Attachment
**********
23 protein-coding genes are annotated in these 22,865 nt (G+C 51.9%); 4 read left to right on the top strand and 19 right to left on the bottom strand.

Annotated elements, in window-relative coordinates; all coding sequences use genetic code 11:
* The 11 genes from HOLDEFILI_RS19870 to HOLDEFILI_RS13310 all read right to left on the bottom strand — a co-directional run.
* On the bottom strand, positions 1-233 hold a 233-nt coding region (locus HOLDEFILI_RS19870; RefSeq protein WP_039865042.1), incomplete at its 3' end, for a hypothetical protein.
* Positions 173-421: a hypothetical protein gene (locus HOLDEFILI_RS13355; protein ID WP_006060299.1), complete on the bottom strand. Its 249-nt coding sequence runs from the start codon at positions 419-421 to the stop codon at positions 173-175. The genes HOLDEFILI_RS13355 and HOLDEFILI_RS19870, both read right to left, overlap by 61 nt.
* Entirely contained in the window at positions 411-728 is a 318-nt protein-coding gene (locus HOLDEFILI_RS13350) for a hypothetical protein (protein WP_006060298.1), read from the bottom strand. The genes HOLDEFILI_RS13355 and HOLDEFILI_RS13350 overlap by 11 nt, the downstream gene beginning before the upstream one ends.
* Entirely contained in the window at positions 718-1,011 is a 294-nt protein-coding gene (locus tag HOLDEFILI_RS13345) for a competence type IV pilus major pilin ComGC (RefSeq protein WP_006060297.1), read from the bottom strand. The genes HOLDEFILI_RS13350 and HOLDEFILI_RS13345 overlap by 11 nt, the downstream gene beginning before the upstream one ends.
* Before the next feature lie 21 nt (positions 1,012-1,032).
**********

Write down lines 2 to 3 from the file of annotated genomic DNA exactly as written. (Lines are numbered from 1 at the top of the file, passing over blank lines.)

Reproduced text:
Annotated elements, in window-relative coordinates; all coding sequences use genetic code 11:
* The 11 genes from HOLDEFILI_RS19870 to HOLDEFILI_RS13310 all read right to left on the bottom strand — a co-directional run.